The static values of gender, age, height, and weight had no missing values and were replicated for every timestamp. The one-hot–encoded variables, including ECMO treatment, dialysis, bolus delivery of heparin, and continuous delivery of heparin, were set to 0 if no other value was recorded for a given timestamp. Other features (eg, laboratory measurements and scores) were filled in a 2-step process as follows: (1) If a previous value was recorded within 7 days prior to continuous heparin treatment, those values were forward filled; (2) Any still missing values were replaced by the mean across the training population.

Only using the above 2-step procedure discards information about which measurement is from the patient at the given timestamp. Since it has been shown that the missing pattern can be informative [23], we included an “indicator” variable for each variable filled in the 2-step process that is 1 if the value was measured at the given timestamp and 0 if it was imputed.

Together with the indicator variables, each model sees 35 different input variables.

The recurrent neural network, thus, may see time series between t = –168 (7 days prior to continuous heparin delivery) to t= 12. In general, however, patients’ time series are not of the same length.

Models and Variable Encoding

The input data consisted of numerical and categorical variables. Categorical variables (gender, ECMO treatment, dialysis treatment, continuous heparin administration, bolus heparin administration) were one-hot encoded. Each option for a categorical variable resulted in 1 input dimension that could either be 1 or 0. One-hot–encoded variables were not further scaled and were directly used as input features.

Other numerical variables were standardized before being fed into the model. Mean and SD were estimated only on the training data set.

We compared 6 models that take a single value per feature and 1 model that takes the entire time series of features. Some features were constant over the course of treatment (age, gender, height, and weight), while the other features changed frequently. Models that take a single value per feature received the last-observed value before the 12-hour cutoff. The recurrent neural network received time series, resampled to 2-hour intervals, for each feature. If multiple measurements were taken within 2 hours, those values were replaced by the mean over this 2-hour window. Static variables were repeated for each timestamp. The prediction target (a single aPTT measurement) is log-transformed during model training. The log transformation is discussed in the Results section. All model parameters are optimized on the mean-squared error (MSE) loss function. Additionally, we evaluated the mean absolute error and the explained variance for each model.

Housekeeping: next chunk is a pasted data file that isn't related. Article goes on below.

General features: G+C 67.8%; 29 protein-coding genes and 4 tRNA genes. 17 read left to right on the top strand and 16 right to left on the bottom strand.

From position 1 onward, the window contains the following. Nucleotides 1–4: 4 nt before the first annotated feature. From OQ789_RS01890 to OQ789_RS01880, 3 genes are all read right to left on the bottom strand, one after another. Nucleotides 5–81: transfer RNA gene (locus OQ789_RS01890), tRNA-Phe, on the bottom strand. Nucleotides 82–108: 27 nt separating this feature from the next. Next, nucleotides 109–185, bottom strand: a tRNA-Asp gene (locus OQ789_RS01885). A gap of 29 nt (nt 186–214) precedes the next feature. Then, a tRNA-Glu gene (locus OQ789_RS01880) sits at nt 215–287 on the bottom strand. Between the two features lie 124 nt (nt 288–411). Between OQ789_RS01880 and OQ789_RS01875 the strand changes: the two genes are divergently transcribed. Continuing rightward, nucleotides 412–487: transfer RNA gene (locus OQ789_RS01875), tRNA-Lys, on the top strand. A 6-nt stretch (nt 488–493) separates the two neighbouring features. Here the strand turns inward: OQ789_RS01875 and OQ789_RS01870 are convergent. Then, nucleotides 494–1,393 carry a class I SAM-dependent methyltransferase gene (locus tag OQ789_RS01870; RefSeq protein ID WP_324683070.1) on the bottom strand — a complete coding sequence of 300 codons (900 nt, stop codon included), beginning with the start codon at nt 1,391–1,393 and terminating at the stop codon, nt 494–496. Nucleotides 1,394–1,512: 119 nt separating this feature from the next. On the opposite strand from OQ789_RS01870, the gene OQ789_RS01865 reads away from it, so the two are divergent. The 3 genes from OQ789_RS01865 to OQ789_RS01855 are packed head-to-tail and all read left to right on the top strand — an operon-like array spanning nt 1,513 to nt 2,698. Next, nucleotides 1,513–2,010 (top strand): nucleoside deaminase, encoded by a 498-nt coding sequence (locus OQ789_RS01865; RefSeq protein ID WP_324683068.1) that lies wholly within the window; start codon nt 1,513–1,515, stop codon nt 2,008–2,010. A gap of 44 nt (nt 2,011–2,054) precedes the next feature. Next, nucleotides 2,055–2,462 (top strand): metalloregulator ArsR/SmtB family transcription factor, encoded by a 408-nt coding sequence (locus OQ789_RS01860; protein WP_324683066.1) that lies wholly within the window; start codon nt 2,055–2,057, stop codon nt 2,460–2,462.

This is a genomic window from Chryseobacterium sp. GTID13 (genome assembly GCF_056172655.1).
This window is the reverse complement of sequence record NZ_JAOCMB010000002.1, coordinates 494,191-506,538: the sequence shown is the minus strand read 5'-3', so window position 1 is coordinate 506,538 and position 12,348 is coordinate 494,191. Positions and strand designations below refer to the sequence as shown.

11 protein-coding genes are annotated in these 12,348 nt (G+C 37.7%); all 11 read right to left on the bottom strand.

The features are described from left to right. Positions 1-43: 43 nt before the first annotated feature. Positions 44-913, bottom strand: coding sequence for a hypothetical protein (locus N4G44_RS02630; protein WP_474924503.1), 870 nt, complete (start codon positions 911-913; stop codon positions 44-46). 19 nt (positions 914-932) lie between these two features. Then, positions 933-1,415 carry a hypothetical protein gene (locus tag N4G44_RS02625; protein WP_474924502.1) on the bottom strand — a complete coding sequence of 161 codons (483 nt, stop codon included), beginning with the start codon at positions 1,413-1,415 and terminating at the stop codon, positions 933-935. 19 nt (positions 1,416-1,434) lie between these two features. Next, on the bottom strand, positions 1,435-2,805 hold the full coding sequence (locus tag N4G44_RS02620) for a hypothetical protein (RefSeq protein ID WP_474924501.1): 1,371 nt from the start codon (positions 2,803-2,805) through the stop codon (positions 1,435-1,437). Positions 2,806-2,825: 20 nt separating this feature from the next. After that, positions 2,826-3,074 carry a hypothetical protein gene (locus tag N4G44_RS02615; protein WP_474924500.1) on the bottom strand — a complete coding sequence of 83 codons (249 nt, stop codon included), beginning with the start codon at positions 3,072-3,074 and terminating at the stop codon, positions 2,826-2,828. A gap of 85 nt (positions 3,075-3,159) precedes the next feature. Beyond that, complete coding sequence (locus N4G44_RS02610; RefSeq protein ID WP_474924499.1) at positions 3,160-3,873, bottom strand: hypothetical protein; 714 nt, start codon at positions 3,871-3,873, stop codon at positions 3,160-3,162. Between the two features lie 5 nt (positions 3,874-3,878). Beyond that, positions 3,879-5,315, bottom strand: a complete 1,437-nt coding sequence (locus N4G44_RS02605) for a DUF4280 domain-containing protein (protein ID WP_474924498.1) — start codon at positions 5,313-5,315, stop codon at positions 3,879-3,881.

The 6 regression models were linear regression, elastic net, generalized linear model, support vector machine regression (SVR), K-nearest neighbor regression (KNN), and regression trees. We optimized hyperparameters using a grid search with 5-fold cross-validation. For the cross-validation, training and validation data were combined. The hyperparameter grids are shown in Table 1.

The models, cross-validation, and the grid search routine were from the scikit-learn package [24] and implemented in Python (The Python Software Foundation).

Table 1. Hyperparameters for each static model.
Linear regressionNone
Elastic netα = (10–4, 10–3, 10–2, 10–1, 1, 2, 3)
L1ratio = (0, 0.1, … 1.0)
GLMaPower = (0, 1, 2, 3) α = (10–2, 10–1, 1, 2, 3)
SVRbKernel = (“linear,” “poly,” “rbf,” “sigmoid”) Degree = (2, 3, 4, 5, 6)
KNNcK = (2, 3, 4, 5, 6, 7, 8, 9, 10) Weights = (“uniform,” “distance”)
Regression treesMax_depth = (2, 3, 4, 5, unlimited) Min_samples_split = (2, 3, 4, 5, 6) Min_samples_leaf = (1, 2, 3, 4, 5)

aGLM: generalized linear model.

bSVR: support vector machine regression.

cKNN: K-nearest neighbor regression.

Recurrent Neural Network Model

This model consists of a gated recurrent unit (GRU), which can process a time series of arbitrary length and a fully connected network that uses the output of the GRU as input. Since we are only interested in predicting a single value, only the last output of the GRU is fed into a 3-layer fully connected model. No activation function is used between the output of the GRU and the first fully connected layer. The outputs of the 2 fully connected layers have rectified linear unit activation functions [25], and the final layer has no activation function. A schematic overview can be seen in Figure 1.

Figure 1. Schematic overview of input features, recurrent neural network, and feedforward network. GRU: gated recurrent unit.
View this figure

As for the previously described models, the recurrent neural network was optimized on the MSE. For experiments with the recurrent neural network, weights were optimized on the training set, and the results between experiments were compared on the validation set. We used the Adam optimizer with L2 penalty [26]. For each experiment, we chose weights with the lowest error on the validation set, which may occur before the maximum number of epochs are reached.